Introduction to capital gains tax
Capital gains tax (CGT) applies to all manner of assets and a charge may occur when you dispose of an asset and make a profit (gain). The tax rates for 2018/19 are 10% (up to the basic rate band) and 20% (higher rate band). However, there is an 8% uplift in this rate for gains on residential investment property.
A chargeable gain may arise in any of the following instances:
- Sales of assets or parts of assets
- Gifts of assets or parts of assets
- The loss or destruction of assets
If you make a gain on an asset, you should check whether it is exempt and if not inform HMRC immediately, otherwise they can penalise you heavily. Disposals of foreign assets may also be chargeable in the UK if you are a UK resident, although double taxation relief may be available to avoid a double tax charge from both countries.
Limited companies do not pay CGT. Instead they pay corporation tax on any gains and therefore they do not get a tax free annual allowance. However, they can apply indexation allowance to reduce the effects of inflation on a gain.
Some asset disposals are exempt including:
- Private cars
- Cash held in Sterling
- Foreign currency for personal use
- Assets held in tax free investments
- Transfers of assets between spouses and civil partners
- Personal goods disposed of for £6,000 or less
- A domestic dwelling which has been your only main residence for the full period of ownership
- 'Wasting assets' with a predicted life of 50 years or less (unless they have been used in a business)
Shares and securities are not exempt and people often forget about disclosing gains made on sales of shares or forget to claim loss relief if they lose money on shares.
Each individual has their own annual allowance. Therefore if you are married, it might be worth transferring assets or shares in assets to your spouse. Then when you dispose of the assets, you will both make use of your tax free annual allowance.
Try to stagger the disposal of any assets which are liable to CGT over a number of years to make use of your tax free annual allowance (£11,700 – 2018/19).
Make sure you inform HMRC of any capital losses you make as these can be offset against other gains in the same tax year or future tax years. Keep good records and don't delay telling HMRC or you may not be able to utilise any losses. Many people forget about recording losses especially on investments such as shares or securities.
There are a wide range of reliefs available to business owners to reduce their CGT liability. Please read the following page for further guidance: Capital gains - business reliefs
Personal pension contributions and gift aid donations can effectively raise your tax rate thresholds and potentially reduce a CGT liability.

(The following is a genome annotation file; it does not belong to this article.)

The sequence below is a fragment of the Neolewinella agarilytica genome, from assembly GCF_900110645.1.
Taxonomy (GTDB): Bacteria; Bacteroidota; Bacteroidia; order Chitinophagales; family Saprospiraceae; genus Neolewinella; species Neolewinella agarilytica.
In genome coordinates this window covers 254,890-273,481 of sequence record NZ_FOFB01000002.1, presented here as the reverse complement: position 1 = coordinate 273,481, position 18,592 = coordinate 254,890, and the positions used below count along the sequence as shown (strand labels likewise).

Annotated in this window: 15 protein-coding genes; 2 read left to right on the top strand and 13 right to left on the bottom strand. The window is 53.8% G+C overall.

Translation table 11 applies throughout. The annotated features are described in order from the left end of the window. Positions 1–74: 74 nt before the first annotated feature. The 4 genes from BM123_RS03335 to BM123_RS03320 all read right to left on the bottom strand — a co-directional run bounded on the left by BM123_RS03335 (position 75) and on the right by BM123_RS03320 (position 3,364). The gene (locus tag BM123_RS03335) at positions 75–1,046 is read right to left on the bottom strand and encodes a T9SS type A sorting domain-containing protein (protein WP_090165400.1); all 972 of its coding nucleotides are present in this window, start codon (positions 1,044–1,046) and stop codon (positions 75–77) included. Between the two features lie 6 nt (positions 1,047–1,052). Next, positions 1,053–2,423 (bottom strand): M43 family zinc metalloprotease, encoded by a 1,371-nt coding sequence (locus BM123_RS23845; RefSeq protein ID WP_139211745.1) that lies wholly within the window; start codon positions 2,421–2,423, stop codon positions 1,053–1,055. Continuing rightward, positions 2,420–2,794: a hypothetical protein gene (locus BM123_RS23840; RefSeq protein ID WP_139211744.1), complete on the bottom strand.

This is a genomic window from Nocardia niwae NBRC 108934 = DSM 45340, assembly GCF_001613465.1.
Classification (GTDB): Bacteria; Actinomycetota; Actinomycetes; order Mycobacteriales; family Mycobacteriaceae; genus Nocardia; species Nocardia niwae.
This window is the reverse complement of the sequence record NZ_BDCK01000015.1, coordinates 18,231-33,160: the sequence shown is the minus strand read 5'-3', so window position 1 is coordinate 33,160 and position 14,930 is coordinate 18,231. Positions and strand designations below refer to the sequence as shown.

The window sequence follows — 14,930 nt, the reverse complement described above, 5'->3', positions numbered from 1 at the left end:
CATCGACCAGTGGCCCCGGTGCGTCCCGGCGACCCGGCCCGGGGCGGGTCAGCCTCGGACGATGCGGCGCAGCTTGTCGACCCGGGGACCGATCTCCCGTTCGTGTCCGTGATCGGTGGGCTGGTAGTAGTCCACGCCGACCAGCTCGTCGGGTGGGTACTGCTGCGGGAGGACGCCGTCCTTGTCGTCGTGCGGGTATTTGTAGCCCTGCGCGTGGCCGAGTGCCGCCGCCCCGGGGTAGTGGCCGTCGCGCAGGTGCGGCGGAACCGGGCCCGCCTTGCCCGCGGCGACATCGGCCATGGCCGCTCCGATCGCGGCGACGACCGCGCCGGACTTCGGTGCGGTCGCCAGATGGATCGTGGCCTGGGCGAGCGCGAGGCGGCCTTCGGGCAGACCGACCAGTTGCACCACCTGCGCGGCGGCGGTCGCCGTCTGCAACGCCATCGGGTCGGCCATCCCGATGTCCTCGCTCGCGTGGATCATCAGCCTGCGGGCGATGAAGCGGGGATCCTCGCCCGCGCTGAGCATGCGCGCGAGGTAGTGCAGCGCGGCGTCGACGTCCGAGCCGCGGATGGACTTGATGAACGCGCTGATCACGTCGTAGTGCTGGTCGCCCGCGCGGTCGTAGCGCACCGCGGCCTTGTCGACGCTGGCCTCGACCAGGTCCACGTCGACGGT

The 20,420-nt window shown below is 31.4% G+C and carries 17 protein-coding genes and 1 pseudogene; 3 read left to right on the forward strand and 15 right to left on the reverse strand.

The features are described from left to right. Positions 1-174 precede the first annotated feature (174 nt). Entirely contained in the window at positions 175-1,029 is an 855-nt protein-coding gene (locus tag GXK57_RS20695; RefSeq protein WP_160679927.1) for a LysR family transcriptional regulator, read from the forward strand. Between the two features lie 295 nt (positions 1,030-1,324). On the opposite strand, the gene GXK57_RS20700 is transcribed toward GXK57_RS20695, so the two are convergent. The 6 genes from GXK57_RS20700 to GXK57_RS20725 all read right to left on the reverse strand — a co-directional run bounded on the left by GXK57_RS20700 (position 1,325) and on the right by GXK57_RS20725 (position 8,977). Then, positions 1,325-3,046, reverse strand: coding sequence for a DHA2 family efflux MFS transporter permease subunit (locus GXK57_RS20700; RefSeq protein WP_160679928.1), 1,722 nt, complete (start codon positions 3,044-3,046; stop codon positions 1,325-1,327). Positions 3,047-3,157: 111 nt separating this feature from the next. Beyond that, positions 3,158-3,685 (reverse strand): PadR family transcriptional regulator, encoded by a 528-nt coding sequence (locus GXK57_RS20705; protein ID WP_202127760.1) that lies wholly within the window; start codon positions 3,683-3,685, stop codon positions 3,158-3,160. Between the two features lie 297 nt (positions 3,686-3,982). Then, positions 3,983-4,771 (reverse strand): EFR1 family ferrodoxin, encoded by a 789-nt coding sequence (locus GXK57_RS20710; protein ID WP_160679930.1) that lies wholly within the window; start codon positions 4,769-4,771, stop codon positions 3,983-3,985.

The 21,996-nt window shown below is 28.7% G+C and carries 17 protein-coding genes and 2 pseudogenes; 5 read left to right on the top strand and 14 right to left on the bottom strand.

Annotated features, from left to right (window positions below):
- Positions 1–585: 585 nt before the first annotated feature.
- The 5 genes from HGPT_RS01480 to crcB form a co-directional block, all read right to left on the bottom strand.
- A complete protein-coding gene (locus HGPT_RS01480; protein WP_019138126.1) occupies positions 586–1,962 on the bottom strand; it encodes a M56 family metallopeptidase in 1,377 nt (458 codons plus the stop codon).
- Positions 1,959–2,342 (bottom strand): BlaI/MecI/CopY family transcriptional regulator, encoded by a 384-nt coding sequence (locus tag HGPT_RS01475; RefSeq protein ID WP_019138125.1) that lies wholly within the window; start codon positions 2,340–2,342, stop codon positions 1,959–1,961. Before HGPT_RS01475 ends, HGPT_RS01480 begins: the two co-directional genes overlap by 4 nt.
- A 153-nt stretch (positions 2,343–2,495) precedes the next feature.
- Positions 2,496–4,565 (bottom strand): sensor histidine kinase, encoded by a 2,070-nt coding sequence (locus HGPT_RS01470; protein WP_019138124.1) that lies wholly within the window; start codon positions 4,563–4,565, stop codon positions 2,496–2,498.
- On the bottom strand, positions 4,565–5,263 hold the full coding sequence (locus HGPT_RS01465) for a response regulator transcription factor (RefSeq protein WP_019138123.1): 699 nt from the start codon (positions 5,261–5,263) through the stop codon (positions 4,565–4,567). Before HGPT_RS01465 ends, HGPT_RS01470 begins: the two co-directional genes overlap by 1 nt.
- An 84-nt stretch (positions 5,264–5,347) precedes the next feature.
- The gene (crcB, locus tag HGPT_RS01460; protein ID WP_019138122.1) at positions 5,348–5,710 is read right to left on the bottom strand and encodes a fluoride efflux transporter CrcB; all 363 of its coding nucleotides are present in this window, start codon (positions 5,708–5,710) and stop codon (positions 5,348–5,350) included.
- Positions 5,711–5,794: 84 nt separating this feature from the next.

There is an exemption on your principle private residence which applies to domestic properties which have been your main residence at any time. The whole of a gain is exempt if you have lived in the property throughout the whole period of ownership. If not, or if there has been partial business use, the gain will be time apportioned.
From April 2014, the last 18 months of ownership of a property are exempt from CGT provided you have lived in the property at some point (prior to this it was 3 years).
Where you own more than one home you can choose which one is your main residence as long as both have been lived in as your main residence at some point. You need to make an 'election' as to which home is to be treated as your main residence, but you must do this within two years of the date when you had a change in the number of properties. You must also actually physically reside at the nominated property and evidence may need to be provided, such as your residential address on the electoral register or on bank statements etc.
The principle private residence relief is also extended to any gain accruing while a property is let, up to a certain limit, and provided you have lived in the property at some point. You should contact us to help you calculate the amount of relief available if you think this applies to you.
Further information about capital gains tax can be found on the HMRC website:
This information is not meant as a substitute for professional advice and by no means covers every scenario. Almost every rule described here will be subject to many exceptions and caveats. Tax legislation is extremely complex and can be difficult to understand. You should discuss your circumstances with a qualified professional before acting on any information contained within this website. Tax legislation is constantly changing and the information contained within this website is written from our current understanding and interpretation of the tax system as of 6 April 2018.
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